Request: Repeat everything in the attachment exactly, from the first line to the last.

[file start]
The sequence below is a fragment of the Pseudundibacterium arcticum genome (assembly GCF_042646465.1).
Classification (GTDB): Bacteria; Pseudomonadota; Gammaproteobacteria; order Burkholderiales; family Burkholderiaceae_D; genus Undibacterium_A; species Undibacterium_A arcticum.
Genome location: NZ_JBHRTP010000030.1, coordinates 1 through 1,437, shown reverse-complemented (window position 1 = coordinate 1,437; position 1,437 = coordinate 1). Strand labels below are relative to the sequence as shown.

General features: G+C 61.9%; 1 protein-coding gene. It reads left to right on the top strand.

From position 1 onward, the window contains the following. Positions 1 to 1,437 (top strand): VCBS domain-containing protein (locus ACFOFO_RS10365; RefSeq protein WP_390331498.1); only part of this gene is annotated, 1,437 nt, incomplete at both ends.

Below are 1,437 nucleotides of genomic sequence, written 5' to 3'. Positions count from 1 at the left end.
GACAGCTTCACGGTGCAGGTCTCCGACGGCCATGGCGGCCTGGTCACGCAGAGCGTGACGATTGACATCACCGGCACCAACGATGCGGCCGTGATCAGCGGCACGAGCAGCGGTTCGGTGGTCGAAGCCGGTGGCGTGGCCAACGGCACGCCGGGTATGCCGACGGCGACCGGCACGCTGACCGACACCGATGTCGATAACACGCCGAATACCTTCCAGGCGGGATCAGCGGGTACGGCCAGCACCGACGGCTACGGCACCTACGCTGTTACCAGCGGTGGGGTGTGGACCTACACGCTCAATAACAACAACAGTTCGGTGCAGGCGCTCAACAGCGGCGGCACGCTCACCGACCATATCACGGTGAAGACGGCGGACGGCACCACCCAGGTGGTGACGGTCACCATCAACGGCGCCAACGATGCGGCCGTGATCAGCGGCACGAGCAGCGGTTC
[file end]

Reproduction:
The sequence below is a fragment of the Pseudundibacterium arcticum genome (assembly GCF_042646465.1).
Classification (GTDB): Bacteria; Pseudomonadota; Gammaproteobacteria; order Burkholderiales; family Burkholderiaceae_D; genus Undibacterium_A; species Undibacterium_A arcticum.
Genome location: NZ_JBHRTP010000030.1, coordinates 1 through 1,437, shown reverse-complemented (window position 1 = coordinate 1,437; position 1,437 = coordinate 1). Strand labels below are relative to the sequence as shown.

General features: G+C 61.9%; 1 protein-coding gene. It reads left to right on the top strand.

From position 1 onward, the window contains the following. Positions 1 to 1,437 (top strand): VCBS domain-containing protein (locus ACFOFO_RS10365; RefSeq protein WP_390331498.1); only part of this gene is annotated, 1,437 nt, incomplete at both ends.

Below are 1,437 nucleotides of genomic sequence, written 5' to 3'. Positions count from 1 at the left end.
GACAGCTTCACGGTGCAGGTCTCCGACGGCCATGGCGGCCTGGTCACGCAGAGCGTGACGATTGACATCACCGGCACCAACGATGCGGCCGTGATCAGCGGCACGAGCAGCGGTTCGGTGGTCGAAGCCGGTGGCGTGGCCAACGGCACGCCGGGTATGCCGACGGCGACCGGCACGCTGACCGACACCGATGTCGATAACACGCCGAATACCTTCCAGGCGGGATCAGCGGGTACGGCCAGCACCGACGGCTACGGCACCTACGCTGTTACCAGCGGTGGGGTGTGGACCTACACGCTCAATAACAACAACAGTTCGGTGCAGGCGCTCAACAGCGGCGGCACGCTCACCGACCATATCACGGTGAAGACGGCGGACGGCACCACCCAGGTGGTGACGGTCACCATCAACGGCGCCAACGATGCGGCCGTGATCAGCGGCACGAGCAGCGGTTC